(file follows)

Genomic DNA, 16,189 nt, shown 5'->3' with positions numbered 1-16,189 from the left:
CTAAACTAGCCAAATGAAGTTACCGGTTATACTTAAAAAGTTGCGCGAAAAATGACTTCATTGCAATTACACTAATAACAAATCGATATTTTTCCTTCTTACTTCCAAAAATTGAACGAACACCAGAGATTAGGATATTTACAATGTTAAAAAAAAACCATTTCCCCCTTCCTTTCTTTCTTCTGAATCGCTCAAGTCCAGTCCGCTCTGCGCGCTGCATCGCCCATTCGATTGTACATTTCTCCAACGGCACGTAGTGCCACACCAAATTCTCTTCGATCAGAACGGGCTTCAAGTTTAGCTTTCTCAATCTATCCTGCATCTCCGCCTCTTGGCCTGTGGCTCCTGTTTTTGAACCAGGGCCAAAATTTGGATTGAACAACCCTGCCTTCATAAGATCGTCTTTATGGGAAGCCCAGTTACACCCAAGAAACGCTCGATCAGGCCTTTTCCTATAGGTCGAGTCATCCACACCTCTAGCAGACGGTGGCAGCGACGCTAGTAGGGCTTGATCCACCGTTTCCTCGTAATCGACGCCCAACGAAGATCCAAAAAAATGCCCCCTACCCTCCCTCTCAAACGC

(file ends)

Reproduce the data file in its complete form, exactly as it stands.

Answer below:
Genomic DNA, 16,189 nt, shown 5'->3' with positions numbered 1-16,189 from the left:
CTAAACTAGCCAAATGAAGTTACCGGTTATACTTAAAAAGTTGCGCGAAAAATGACTTCATTGCAATTACACTAATAACAAATCGATATTTTTCCTTCTTACTTCCAAAAATTGAACGAACACCAGAGATTAGGATATTTACAATGTTAAAAAAAAACCATTTCCCCCTTCCTTTCTTTCTTCTGAATCGCTCAAGTCCAGTCCGCTCTGCGCGCTGCATCGCCCATTCGATTGTACATTTCTCCAACGGCACGTAGTGCCACACCAAATTCTCTTCGATCAGAACGGGCTTCAAGTTTAGCTTTCTCAATCTATCCTGCATCTCCGCCTCTTGGCCTGTGGCTCCTGTTTTTGAACCAGGGCCAAAATTTGGATTGAACAACCCTGCCTTCATAAGATCGTCTTTATGGGAAGCCCAGTTACACCCAAGAAACGCTCGATCAGGCCTTTTCCTATAGGTCGAGTCATCCACACCTCTAGCAGACGGTGGCAGCGACGCTAGTAGGGCTTGATCCACCGTTTCCTCGTAATCGACGCCCAACGAAGATCCAAAAAAATGCCCCCTACCCTCCCTCTCAAACGC